Rod ratio and dwell time... doesn't make sense

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Re: Rod ratio and dwell time... doesn't make sense

Post by Tuner » Sun Aug 13, 2017 5:32 am

Visualize the rod and stroke the same length.
From 90 to 180 to 270 the piston will not move at all.
The wrist pin will be at the canter line of the crank.
From 270 to 0 to 90 the piston will move the stroke length.

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Re: Rod ratio and dwell time... doesn't make sense

Post by joe 90 » Sun Aug 13, 2017 7:03 am

It's all BS of course.

Like lots of things car and engine related.


The difference between a good and a bad rod to stroke ratio is only a few %.
Go too far one way, you get too much side loading, go too far the other way, too long at TDC?

There's always exceptions.


I first came across it reading up about 351Cs and offset grind stroking.


What's that?......5.7 rod with 3.5 stroke?
1.6 to 1 ratio?


A 4G63 is 88 mm stroke, 150 mm rod..........1.7 to 1.
A 6G72 is 76 mm stroke, 140 rod length......1.8 to 1

I've always had the same problem reading tech books......read something, it doesn't make sense.......read it again......still doesn't.
Come back later, still doesn't.

Because it's wrong.

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Re: Rod ratio and dwell time... doesn't make sense

Post by John Wallace » Sun Aug 13, 2017 7:22 am

Try this website for the effects of piston stroke:

Piston Motion

:)
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Re: Rod ratio and dwell time... doesn't make sense

Post by digger » Sun Aug 13, 2017 7:34 am

joe 90 wrote:It's all BS of course.

Like lots of things car and engine related.


The difference between a good and a bad rod to stroke ratio is only a few %.
Go too far one way, you get too much side loading, go too far the other way, too long at TDC?

There's always exceptions.


I first came across it reading up about 351Cs and offset grind stroking.


What's that?......5.7 rod with 3.5 stroke?
1.6 to 1 ratio?


A 4G63 is 88 mm stroke, 150 mm rod..........1.7 to 1.
A 6G72 is 76 mm stroke, 140 rod length......1.8 to 1

I've always had the same problem reading tech books......read something, it doesn't make sense.......read it again......still doesn't.
Come back later, still doesn't.

Because it's wrong.
BMW/Alpina b4s & b3 3.3; 93.8mm stroke, 135mm rod .......1.44 comes with a warranty.

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Re: Rod ratio and dwell time... doesn't make sense

Post by John Ross » Sun Aug 13, 2017 7:36 am

Circlotron wrote: SNIP

What happens as the crank pin goes from 9 o'clock to 12 o'clock is the pin moves upwards and so the piston does too, but the crank pin also moves toward the centre line and this gives additional upward movement to the piston. (pointy top sine wave). From 3 o'clock to 6 o'clock, though, the crank pin moves downward (and so does the piston of course) but as the crank pin moves toward the centre line it adds a bit of *upward* component to the descending piston, same as when it did going from 9 o'clock to 12 o'clock because again the crank pin is moving toward the centre. The piston doesn't actually move up, it just moves down slower than normal.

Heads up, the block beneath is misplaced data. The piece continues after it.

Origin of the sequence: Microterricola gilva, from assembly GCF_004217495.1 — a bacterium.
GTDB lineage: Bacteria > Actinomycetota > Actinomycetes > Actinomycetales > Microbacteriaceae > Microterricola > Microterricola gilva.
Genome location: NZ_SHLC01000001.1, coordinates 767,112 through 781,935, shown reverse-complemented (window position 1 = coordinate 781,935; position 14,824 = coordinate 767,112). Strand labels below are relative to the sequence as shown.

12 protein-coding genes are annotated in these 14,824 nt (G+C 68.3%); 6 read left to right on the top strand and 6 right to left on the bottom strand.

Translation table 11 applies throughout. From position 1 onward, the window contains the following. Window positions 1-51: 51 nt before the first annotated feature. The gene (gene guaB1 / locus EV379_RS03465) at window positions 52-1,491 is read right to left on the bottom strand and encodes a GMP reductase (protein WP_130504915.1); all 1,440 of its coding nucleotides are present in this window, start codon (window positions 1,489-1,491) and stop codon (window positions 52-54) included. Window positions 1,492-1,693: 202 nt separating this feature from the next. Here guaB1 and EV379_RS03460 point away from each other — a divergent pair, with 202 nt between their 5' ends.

On an engine with say a 4 inch stroke, rotate the crank to 90 deg ATDC and you will find that the piston is *more* than 2 inches down the bore. The shorter the rod the further than halfway down it will be. That alone proves that piston movement with realistically sized rods is not actually sinusoidal.
This is the best short explanation I have read. Now visualize that 4 inch stroke engine with ever-shorter rods and you will really see the difference.

JR

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Re: Rod ratio and dwell time... doesn't make sense

Post by nickpohlaandp » Sun Aug 13, 2017 8:51 am

Circlotron wrote:...The piston movement is only sinusoidal with an infinite length rod.... That alone proves that piston movement with realistically sized rods is not actually sinusoidal.
Very good explanation. I don't know why, but I especially enjoyed that you used "sinusoidal" without referring to a dingle arm or Turbo Encabulator!

It does make sense now though. Thanks for your detailed explanation!
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Re: Rod ratio and dwell time... doesn't make sense

Post by Leftcoaster » Sun Aug 13, 2017 1:37 pm

Circlotron wrote: Close. The piston speed at any crank angle is the same as the piston speed at the crank angle that is a mirror image about the centre line of the first angle. e.g it is the same for 50 deg either side of TDC or BDC.
This is assuming that the main journal, gudgeon pin and bore axis are all in line, but usually at least the gudgeon is offset a little.
How many responses assumed perfect "alignment" and how many didn't?

What of a typically flow limited 2v cylinder versus 4v?

Compared to similar low capacity oem 2v designs, Honda 4v have generous intake port volumes, low rod to stroke ratios, decent street performance AND meet emissions, no doubt part due to their Vtec tecnology

Who'd bet against V8 4V designs adopting similar mechanical ratios and volumes, if exterior constraints such engine bay size weren't limiting factors?

Ignoring specialist aftermarket V8 2v head designs with their focus on 1/4 mile and race performance, for performance 2v street with modified oem parts surely a high rod length to stroke ratio is preferable regardless of cylinder capacity - - :?:

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Re: Rod ratio and dwell time... doesn't make sense

Post by Tuner » Sun Aug 13, 2017 3:22 pm

Tuner wrote:Visualize the rod and stroke the same length.
From 90 to 180 to 270 the piston will not move at all.
The wrist pin will be at the canter line of the crank.
From 270 to 0 to 90 the piston will move the stroke length.
Sleep deprived post. ^^^ I meant rod length 1/2 stroke length, such as a 2" rod with 2" crank throw (4" stroke).

In the lower 180 deg, from 90 ATDC to BDC to 90 BTDC, the piston will not move at all because the wrist pin center and crank main center are the same while the rod center line and crank throw center line are parallel during the bottom 180 deg. of crank rotation. The wrist pin has no vertical motion as the rod and crank throw describe the same radius while the wrist pin is on the crank main center. All vertical motion is confined to the upper 180 deg.

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Re: Rod ratio and dwell time... doesn't make sense

Post by nickpohlaandp » Sun Aug 13, 2017 4:03 pm

Tuner wrote:
Tuner wrote:Visualize the rod and stroke the same length.